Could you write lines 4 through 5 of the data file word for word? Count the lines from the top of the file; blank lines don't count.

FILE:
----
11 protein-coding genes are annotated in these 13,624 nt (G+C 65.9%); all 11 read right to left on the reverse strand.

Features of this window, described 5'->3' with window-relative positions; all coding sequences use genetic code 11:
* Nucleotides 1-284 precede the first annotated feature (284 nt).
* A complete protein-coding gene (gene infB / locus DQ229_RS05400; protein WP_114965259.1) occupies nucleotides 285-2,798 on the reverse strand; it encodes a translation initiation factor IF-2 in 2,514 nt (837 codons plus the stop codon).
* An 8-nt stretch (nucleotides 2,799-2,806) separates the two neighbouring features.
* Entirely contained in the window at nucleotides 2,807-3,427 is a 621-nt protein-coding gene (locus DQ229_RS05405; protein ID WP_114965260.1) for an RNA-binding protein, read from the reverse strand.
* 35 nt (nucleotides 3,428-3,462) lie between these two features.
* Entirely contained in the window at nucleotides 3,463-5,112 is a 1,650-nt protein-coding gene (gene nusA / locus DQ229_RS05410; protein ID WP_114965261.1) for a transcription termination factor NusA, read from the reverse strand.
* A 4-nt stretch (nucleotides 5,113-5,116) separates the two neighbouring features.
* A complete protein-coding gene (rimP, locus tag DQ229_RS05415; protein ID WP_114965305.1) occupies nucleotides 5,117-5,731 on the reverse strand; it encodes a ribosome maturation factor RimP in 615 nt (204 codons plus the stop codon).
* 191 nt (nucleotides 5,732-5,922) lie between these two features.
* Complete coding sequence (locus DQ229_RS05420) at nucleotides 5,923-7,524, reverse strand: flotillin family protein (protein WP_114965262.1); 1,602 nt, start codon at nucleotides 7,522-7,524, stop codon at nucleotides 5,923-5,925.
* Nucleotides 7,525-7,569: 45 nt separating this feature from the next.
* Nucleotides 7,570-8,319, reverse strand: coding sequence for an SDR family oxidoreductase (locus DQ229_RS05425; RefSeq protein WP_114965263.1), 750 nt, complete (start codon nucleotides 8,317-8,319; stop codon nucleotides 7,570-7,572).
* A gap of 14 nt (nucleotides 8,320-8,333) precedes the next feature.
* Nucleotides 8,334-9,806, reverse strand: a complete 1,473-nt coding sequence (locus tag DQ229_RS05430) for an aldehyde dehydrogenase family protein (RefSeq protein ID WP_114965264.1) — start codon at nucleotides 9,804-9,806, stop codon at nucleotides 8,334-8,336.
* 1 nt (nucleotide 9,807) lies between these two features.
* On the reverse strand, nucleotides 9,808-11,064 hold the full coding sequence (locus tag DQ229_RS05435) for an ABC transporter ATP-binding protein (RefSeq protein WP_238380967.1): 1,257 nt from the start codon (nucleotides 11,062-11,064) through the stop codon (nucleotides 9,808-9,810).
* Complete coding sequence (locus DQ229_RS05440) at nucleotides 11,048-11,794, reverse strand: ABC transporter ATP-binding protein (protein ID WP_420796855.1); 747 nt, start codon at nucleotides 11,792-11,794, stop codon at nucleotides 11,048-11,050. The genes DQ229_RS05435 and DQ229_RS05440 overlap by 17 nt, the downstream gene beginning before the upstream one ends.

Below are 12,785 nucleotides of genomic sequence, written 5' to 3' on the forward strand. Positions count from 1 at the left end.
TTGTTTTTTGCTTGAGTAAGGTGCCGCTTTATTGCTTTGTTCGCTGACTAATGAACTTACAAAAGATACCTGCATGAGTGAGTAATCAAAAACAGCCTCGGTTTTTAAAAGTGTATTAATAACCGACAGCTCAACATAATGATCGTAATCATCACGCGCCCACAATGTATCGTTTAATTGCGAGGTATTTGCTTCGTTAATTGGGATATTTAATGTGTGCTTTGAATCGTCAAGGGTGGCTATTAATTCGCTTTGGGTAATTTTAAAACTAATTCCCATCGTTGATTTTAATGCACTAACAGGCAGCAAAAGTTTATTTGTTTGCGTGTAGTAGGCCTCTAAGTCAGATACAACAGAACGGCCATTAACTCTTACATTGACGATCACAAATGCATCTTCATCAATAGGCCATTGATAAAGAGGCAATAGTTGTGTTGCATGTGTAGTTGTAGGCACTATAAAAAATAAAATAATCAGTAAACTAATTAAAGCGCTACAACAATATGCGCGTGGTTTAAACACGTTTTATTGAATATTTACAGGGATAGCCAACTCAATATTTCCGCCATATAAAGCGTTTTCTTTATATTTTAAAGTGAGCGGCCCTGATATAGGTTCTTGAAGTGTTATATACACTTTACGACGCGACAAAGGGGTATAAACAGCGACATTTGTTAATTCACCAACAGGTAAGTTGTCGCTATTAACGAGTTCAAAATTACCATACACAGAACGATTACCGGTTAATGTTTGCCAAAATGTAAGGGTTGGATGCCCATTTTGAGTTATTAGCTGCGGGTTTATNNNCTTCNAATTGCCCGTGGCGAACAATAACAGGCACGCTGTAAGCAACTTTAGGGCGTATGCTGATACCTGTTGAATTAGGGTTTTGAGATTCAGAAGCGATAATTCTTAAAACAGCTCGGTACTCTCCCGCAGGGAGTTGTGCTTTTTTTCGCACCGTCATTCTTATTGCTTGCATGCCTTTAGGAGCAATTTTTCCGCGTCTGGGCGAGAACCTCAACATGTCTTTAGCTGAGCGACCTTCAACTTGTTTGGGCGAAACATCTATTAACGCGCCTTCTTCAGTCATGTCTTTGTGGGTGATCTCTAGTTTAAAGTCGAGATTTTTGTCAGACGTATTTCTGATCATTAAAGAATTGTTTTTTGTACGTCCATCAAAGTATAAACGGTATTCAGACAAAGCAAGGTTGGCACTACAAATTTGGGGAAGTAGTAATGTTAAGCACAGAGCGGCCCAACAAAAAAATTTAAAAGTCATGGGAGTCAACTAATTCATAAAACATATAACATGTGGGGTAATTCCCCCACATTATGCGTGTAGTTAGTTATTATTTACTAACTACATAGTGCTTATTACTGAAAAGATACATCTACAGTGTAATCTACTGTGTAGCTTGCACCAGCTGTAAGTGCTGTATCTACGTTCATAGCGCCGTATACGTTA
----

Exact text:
* A complete protein-coding gene (gene infB / locus DQ229_RS05400; protein WP_114965259.1) occupies nucleotides 285-2,798 on the reverse strand; it encodes a translation initiation factor IF-2 in 2,514 nt (837 codons plus the stop codon).
* An 8-nt stretch (nucleotides 2,799-2,806) separates the two neighbouring features.